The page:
A good GM has a grasp on the rules and the plot-line of the adventure.
A great GM can present the game in a manner that energizes and focuses the attention of his/her players. This skill in public speaking is invaluable.
Like any form of communication, information can be hard for the listener to follow if it isn't clear or if it becomes jumbled by white noise. In this case white noise is the words "uh" or "um".
Example from a game I played last week:
"So..um..so you guys see a statue and it's...um... two...hundred feet tall. Uh...hmmm..you can tell that...uh...the head used to have a crown... but the...uh..crown...uh.... has been worn away by time."
That's hard (at least for me) to listen to. Here's that same info again without the white noise.
"So you guys see a statue and it's two hundred feet tall. You can tell that the head used to have a crown but the crown has been worn away by time."
Yeah, I know. It's easy to type this out versus actually saying it. However I have trained myself to avoid the white noise words whenever I talk. Every day. No matter who I am talking to or what I am saying. Sure they occasionally slip out, but they don't punctuate a sentence more than once.
But the above examples should illustrate how these white noise words can suck the momentum out of your game. So what can we as GMs do about it?
The biggest step would be to enroll in some public speaking or even acting classes. If that's not an option then consider this. White noise words slip out to fill the gap between our mouth and our brain. The remedies for this are knowing what we are going to say before we say it, and confidence.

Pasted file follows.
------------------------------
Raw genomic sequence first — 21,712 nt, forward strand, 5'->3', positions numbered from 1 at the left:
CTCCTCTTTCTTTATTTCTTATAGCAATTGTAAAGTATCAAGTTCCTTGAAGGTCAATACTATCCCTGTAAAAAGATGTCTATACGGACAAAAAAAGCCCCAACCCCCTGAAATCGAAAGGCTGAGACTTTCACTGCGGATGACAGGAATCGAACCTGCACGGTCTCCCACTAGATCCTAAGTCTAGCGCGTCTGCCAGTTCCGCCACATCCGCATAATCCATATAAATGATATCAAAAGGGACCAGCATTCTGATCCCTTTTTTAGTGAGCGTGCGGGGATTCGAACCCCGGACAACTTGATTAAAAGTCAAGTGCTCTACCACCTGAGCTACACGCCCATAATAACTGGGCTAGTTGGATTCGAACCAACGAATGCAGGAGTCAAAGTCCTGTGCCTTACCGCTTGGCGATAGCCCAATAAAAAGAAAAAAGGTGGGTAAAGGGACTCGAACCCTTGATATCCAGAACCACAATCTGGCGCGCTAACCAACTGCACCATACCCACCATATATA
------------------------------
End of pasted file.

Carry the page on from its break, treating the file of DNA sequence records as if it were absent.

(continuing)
When the heroes come to the clearing of the statue, I know that I am going to give a description of the statue and this is the description. After that is clear in my head (it really only takes half a second) then I begin speaking. A lot of the white noise words are generated when a person starts talking but then stops because they haven't thought that far ahead or they don't have a clear idea of how to present the information. So don't rush yourself. Take that second or two to compose the thought before rushing in.
As for confidence, it's not just the confidence in talking in front of other people. It's the confidence in what you are saying. It's knowing that what you are saying is what needs to be said and that you will say it correctly. I know that sounds strange but it's true.
As long as you believe in what you are saying, you can deliver it clear and with an intensity that your players will pick up on and feed off of. A lack of confidence in the words will give rise to white noise words and/or you will sound bored as you read it, which is another thing that can kill player momentum.
So go forth! Practice! And believe me that this one skill will make a huge difference in how players enjoy your games.